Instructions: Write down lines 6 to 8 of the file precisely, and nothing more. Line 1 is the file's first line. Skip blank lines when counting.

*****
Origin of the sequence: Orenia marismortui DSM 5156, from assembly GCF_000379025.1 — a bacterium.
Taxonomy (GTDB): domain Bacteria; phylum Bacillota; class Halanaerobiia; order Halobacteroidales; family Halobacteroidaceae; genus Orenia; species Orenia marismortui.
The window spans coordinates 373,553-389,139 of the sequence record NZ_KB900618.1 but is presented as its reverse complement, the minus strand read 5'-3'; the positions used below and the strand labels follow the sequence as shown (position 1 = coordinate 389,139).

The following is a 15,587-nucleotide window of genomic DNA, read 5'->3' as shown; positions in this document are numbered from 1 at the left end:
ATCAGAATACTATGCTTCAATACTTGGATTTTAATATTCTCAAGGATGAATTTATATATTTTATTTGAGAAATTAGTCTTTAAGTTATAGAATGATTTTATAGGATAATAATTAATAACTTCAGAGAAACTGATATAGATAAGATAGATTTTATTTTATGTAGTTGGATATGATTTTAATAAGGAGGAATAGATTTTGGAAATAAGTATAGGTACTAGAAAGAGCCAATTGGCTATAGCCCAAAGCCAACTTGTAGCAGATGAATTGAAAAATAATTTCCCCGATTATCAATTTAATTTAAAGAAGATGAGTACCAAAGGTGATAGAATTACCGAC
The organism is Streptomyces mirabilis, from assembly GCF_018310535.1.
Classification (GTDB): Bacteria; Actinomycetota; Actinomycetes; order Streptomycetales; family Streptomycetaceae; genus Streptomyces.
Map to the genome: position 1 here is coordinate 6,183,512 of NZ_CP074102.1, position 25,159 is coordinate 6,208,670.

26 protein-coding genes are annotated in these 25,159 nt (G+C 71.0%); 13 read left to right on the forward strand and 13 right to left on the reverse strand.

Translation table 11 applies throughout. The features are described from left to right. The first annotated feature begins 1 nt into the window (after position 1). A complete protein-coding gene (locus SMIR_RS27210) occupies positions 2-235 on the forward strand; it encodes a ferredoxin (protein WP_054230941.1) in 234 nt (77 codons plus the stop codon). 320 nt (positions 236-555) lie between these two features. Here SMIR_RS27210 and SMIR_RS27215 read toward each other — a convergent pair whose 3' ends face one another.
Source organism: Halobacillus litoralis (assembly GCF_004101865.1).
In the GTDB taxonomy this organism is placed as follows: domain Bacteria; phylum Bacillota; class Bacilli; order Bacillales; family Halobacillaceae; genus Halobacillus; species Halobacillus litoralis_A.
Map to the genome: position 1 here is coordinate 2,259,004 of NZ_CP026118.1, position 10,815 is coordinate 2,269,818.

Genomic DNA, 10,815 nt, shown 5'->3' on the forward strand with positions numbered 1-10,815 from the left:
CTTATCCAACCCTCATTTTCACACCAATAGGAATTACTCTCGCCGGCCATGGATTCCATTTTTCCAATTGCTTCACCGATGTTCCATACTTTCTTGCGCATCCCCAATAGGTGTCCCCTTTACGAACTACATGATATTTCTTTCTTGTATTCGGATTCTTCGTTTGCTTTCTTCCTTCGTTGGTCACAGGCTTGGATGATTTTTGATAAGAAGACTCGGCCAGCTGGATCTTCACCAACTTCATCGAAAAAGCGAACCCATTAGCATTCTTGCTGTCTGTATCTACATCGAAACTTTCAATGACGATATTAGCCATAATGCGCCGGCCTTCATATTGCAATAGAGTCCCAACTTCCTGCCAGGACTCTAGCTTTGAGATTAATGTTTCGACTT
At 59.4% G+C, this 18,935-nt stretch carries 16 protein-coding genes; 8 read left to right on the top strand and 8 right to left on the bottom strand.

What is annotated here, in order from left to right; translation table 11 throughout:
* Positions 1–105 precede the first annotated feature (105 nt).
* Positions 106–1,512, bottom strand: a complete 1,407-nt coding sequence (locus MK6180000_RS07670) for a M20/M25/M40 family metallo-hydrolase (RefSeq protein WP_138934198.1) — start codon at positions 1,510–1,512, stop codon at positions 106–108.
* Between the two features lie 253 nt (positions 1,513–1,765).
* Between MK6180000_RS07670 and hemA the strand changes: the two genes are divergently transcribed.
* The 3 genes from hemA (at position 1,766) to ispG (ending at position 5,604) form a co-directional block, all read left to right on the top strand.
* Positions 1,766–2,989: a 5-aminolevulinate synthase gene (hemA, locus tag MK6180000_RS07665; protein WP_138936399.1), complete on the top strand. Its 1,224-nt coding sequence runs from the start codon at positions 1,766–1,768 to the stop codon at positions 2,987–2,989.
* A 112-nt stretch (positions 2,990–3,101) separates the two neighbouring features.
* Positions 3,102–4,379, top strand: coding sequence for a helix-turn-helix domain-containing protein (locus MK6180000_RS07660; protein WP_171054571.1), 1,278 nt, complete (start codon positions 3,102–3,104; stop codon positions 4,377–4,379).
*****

The organism is Streptomyces mirabilis, from assembly GCF_018310535.1.
Classification (GTDB): Bacteria; Actinomycetota; Actinomycetes; order Streptomycetales; family Streptomycetaceae; genus Streptomyces.
Map to the genome: position 1 here is coordinate 6,183,512 of NZ_CP074102.1, position 25,159 is coordinate 6,208,670.